The digital age has brought about new security challenges for most businesses. One of these challenges is ensuring client data does not fall into the hands of cybercriminals such as hackers. The bad news is six out of seven small businesses have not taken any steps to beef up their Internet security, according to a study carried out by AVG, which is an Internet security firm that produces computer antivirus software. If your business is among the six aforementioned businesses, you should rush to secure your company data as soon as possible. Keep reading to learn how you can achieve this goal.
Educate your Employees
The first line of defense against hackers is educating your employees. According to a study carried out by the United States Secret Service and Deloitte, 67% of businesses reported insider data breaches. Most of these breaches are related to the rising popularity of the BYOD (bring your own device) culture. In view of this, it is vital to educate your employees on common tricks employed by hackers to penetrate and compromise data stored onsite as well as online. Better yet, create a company policy that outlines acceptable and non-acceptable online activities such as prohibiting employees from opening suspicious email attachments.
Install Firewalls and Anti-malware Protection
The majority of hackers and scammers rely on spyware to infiltrate company databases and grab client information. A study carried out by Verizon, which is one of the leading telecoms companies in the US, found that nearly 50% of all data breaches carried out by hackers in 2010 involved the use of malware. By installing firewalls and anti-malware protection, you will make it even harder for cybercriminals to penetrate and compromise data stored onsite. These measures typically work by detecting common tricks used by hackers such as spoofing and email phishing.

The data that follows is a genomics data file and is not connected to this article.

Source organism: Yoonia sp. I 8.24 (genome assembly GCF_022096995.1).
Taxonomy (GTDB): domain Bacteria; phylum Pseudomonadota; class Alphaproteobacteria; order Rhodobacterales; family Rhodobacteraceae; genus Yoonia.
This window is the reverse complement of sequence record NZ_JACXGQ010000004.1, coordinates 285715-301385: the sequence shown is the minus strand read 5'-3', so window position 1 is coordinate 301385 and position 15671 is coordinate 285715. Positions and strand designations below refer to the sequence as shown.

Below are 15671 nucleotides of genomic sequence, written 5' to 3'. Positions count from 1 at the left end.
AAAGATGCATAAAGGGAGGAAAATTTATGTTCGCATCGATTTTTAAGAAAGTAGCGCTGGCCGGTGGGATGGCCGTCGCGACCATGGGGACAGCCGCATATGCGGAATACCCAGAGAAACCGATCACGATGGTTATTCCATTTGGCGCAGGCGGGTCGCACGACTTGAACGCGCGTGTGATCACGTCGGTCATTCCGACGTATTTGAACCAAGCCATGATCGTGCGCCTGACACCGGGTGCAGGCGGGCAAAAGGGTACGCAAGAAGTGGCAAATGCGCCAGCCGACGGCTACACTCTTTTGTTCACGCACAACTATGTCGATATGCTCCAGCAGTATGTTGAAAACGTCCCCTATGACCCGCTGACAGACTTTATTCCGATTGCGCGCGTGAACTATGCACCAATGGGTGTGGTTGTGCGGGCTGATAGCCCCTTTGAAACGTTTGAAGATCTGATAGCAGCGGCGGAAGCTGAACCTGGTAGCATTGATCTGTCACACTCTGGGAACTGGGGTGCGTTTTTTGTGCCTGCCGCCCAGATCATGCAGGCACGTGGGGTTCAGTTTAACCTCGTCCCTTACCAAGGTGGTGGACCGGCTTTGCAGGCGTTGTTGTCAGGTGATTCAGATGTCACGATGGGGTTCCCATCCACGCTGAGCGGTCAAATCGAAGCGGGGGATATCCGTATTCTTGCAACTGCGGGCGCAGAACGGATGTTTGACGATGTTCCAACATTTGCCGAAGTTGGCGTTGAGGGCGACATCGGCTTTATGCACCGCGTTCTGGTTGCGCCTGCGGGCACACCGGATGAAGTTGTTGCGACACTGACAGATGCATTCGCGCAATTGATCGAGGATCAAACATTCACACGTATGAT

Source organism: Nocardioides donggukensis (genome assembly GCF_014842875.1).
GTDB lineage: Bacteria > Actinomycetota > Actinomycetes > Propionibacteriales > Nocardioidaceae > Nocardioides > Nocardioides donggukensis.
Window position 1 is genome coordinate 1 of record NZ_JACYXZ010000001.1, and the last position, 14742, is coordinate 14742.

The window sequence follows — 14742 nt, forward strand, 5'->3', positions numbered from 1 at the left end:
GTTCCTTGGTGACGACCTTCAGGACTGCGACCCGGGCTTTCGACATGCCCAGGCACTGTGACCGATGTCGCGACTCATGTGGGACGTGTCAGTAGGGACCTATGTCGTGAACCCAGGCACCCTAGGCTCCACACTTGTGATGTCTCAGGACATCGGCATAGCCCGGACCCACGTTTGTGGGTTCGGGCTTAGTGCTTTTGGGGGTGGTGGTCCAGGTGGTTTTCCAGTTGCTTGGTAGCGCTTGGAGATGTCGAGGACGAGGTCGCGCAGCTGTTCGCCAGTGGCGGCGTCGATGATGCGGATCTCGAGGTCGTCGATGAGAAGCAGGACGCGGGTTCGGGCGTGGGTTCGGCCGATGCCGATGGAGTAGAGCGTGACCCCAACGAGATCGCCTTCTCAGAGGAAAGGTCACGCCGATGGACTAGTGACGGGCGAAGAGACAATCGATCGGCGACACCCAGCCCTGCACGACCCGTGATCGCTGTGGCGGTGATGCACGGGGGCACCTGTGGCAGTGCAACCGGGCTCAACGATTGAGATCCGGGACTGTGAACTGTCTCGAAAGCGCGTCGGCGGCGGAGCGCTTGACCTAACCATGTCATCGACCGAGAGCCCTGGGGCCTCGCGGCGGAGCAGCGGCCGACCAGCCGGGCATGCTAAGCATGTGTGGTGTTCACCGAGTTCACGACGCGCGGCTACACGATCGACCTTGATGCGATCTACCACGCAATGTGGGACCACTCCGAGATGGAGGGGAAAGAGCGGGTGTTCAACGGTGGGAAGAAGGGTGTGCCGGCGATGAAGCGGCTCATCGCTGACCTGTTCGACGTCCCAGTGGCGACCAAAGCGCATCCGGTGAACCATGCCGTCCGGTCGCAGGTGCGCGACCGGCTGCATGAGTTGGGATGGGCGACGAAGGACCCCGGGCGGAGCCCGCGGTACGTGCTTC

Secure Your Wi-Fi Network
Another door used by hackers to grab business data is by compromising Wi-Fi networks. To infiltrate Wi-Fi networks, hackers use powerful antennas that are able to scan and penetrate vulnerable networks. Therefore, you need to protect your Wi-Fi network by locking it. To start with, make sure that you disable the service set identifier (SSID) feature on your wireless router. This ensures that no one can even identify and access your Wi-Fi network. Secondly, ensure that you are using a strong data encryption standard (WPA2). Even if hackers manage to access the Wi-Fi network, the encrypted data would be useless to them unless they can find a way to decipher it, which is nearly impossible.
Bolster Physical Security
Even if you spend millions of dollars acquiring the latest anti-hacking software, you should never neglect physical security at your business premises because most hackers normally carry out thorough background research before attempting to infiltrate and steal data from a business. In fact, some even steal servers, laptops, and other devices used to store client data. With this in mind, secure your business premises with deadbolts, and install a surveillance system including CCTV cameras, and motion-activated alarms. Moreover, hire a security guard to patrol the premises at night. These steps are likely to make it harder for criminals to break into your business premises and steal valuable equipment and information.
Back-up Data Offsite
Storing all your client data onsite is never a wise business decision because it is easy to lose all your data in the event of a fire outbreak, natural disaster, or theft by burglars. Secondly, human error can also lead to the loss of data. Thirdly, equipment failure can erase years of hard work collecting and storing information onsite. Back-up and store this information offsite. In case of a data breach, you can use a backed-up copy to continue with daily business operations.
Losing clients’ data to hackers is very likely to have a negative effect on your business. To ensure this does not happen, you need to invest in data security. This includes educating your employees, installing firewalls and anti-malware protection, storing client data offsite, locking your Wi-Fi network, and bolstering physical security onsite.
Author Bio: William Stevens is a writer who creates informative articles relating to technology. In this article, he offers information security tips and aims to encourage further study with an information assurance degree online.